Six months ago Meg Witham and Mathew Rae's world was shaken in ways that can only be understood by the parents of stillborn babies. However in the midst of their tremendous pain and loss, the young couple have managed to support families who will be faced with the same tragedy in years to come.
In late 2013, Meg and Mathew found out they were going to have their first child. And despite the baby being diagnosed with birth defect gastroschisis at 18 weeks, the couple were confident they would soon welcome a happy and healthy child.
On Wednesday 21 May, 2014 (32.5 weeks) their confidence became concern. Harvey (as he had then been named) was no longer kicking, prompting the couple to race to Mercy Hospital for Women where doctors confirmed his heart had stopped beating.
"I knew something was wrong," Meg said. "When we found out we didn't want to believe it, it was the most horrible night of our lives. The loss of our little boy was indescribable pain."
After returning home to come to terms with the devastating news, Meg went into labour and gave birth at the hospital on Saturday 24 May. Unfortunately, due to Harvey's underdeveloped and fragile state, they were only able to spend just over a day with him.
"I was so scared of giving birth to Harvey and not being able to bring him home with me. It was heartbreaking. Yet my time with him in the hospital, I hold very close to my heart,'' she said. "He was the most beautiful baby boy, we just held him for hours, and created as many special memories as we could with him."
Harvey was farewelled at a funeral in Eltham a few days later. In the days and weeks that followed, the couple comforted each other to help deal with the trauma and loss. Meg began sifting through online blogs and websites, reading stories from parents dealing with the same loss.
"After the funeral, reality sunk in and for us that was learning to live on without Harvey. It was crippling'' she said. "But reading about other people's stories, knowing others were going through the same thing, gave me the strength to keep going."
One site discussed how a mother in Queensland had raised money for an item, known as a cuddle cot, which was donated to the hospital where she had given birth. Meg continued researching and found that the cot – which preserves the infant via a cooling system – allowed parents to spend extra time with their stillborn baby after birth.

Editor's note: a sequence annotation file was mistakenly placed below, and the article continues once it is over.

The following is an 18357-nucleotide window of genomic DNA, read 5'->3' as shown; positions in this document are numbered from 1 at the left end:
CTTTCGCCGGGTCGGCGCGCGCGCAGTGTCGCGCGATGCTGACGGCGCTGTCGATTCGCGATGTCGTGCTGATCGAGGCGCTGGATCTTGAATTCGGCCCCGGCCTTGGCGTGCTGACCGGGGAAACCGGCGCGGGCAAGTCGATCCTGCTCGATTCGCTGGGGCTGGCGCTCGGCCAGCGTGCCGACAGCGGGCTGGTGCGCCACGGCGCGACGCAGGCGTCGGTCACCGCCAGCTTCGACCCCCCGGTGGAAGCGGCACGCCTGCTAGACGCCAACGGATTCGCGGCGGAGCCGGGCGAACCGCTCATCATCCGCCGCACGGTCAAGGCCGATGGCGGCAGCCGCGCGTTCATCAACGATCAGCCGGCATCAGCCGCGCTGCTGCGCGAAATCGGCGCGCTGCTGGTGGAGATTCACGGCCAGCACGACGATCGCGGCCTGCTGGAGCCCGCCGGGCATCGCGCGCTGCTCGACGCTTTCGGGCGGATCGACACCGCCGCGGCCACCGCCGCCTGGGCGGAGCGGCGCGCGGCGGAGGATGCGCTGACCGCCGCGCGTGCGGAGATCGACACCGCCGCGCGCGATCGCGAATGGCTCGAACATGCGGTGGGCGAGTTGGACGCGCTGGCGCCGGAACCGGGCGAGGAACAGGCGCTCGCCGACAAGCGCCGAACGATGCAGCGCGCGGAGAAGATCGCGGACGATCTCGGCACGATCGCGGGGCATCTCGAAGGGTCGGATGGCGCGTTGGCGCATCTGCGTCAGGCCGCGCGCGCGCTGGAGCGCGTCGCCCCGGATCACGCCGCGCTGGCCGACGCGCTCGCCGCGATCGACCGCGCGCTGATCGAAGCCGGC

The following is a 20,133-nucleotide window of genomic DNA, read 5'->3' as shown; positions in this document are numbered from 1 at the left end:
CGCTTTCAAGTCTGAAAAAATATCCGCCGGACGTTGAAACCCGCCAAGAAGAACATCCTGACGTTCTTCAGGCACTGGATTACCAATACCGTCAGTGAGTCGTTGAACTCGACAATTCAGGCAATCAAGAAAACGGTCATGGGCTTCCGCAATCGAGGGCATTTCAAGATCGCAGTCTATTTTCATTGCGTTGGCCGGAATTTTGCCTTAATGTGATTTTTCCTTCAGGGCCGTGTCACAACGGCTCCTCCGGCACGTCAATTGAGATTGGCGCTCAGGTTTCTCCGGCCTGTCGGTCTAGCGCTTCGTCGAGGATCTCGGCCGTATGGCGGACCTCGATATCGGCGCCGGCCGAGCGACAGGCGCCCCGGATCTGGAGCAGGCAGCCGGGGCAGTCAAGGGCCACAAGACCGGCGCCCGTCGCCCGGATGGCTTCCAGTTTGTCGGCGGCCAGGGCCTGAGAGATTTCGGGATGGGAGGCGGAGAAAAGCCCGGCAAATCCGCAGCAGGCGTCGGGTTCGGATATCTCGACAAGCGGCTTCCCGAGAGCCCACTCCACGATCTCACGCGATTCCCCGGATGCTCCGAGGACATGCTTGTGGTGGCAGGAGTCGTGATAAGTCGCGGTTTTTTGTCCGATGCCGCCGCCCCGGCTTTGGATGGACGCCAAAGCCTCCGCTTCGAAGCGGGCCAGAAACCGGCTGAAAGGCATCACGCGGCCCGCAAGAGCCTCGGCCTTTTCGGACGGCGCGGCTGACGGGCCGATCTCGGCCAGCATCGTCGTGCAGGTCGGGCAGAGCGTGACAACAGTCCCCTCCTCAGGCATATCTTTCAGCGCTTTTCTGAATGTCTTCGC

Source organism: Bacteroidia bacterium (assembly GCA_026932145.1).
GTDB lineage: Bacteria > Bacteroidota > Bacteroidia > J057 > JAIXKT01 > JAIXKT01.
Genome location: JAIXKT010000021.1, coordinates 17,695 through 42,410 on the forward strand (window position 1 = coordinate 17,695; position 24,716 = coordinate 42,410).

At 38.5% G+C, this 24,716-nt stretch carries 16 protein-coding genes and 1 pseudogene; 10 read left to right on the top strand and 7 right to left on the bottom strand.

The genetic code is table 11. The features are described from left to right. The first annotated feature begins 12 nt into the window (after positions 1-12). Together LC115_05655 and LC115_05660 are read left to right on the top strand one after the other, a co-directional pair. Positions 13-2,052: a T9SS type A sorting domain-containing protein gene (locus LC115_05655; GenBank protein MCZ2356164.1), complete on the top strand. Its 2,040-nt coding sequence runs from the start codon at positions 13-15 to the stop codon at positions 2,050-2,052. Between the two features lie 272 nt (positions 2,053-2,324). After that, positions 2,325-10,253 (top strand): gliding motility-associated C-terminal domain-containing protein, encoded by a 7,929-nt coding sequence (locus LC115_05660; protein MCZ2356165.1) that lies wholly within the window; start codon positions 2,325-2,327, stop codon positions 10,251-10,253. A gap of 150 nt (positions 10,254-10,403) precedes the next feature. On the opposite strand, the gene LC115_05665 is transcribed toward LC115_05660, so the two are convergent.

She instantly created a fundraising page on the Pregnancy Loss Australia website with the aim of donating one to the hospital. And in just over a week, she raised $5,000 – more than enough for a cuddle cot.
"We really needed to do this for the hospital, one of our biggest regrets was not spending enough time with him. I just wish we had more time," she said.
"It was amazing that people cared so much and gave so quickly. We were so overwhelmed with the support and generosity of everyone."
On Tuesday 25 November, the couple presented the cuddle cot, which includes a beautifully engraved plaque with Harvey's name, at Mercy Hospital for Women.
"It was an emotional yet happy day giving the cuddle cot to the Mercy. It felt good knowing we've helped future grieving families have more options, and most importantly more precious time with their baby,'' she said. "It was a way we could honour our Harvey, and that was special for us."
"We've got a long way to go, but this has definitely helped us."
Mercy Hospital for Women Pastoral Care Manager Mary Klasen said the donation will make a significant difference to the lives of bereaved families.
"Their initiative reflects a deep compassion, a kindness and awareness of others, even in their own grief,'' Mary said. "All the staff value greatly that we can offer other families this precious gift of time with their baby. Thank you Meg and Mat."
Mercy Health Fundraising Manager Shannon Gilmore praised the couple for the generous donation, honouring their son while helping others spend precious moments with their children.
"I am completely amazed by the generosity of people who are able to think of others when they are grieving,'' Shannon said. "I'm sure this gift will be treasured by families."
To read more about Meg and Mathew's story go to: placuddlecot.gofundraise.com.au/page/WithamM?fb_action_ids=10154492407380263&fb_action_types=og.comments
The cuddle cot, which includes an engraved plaque honouring Harvey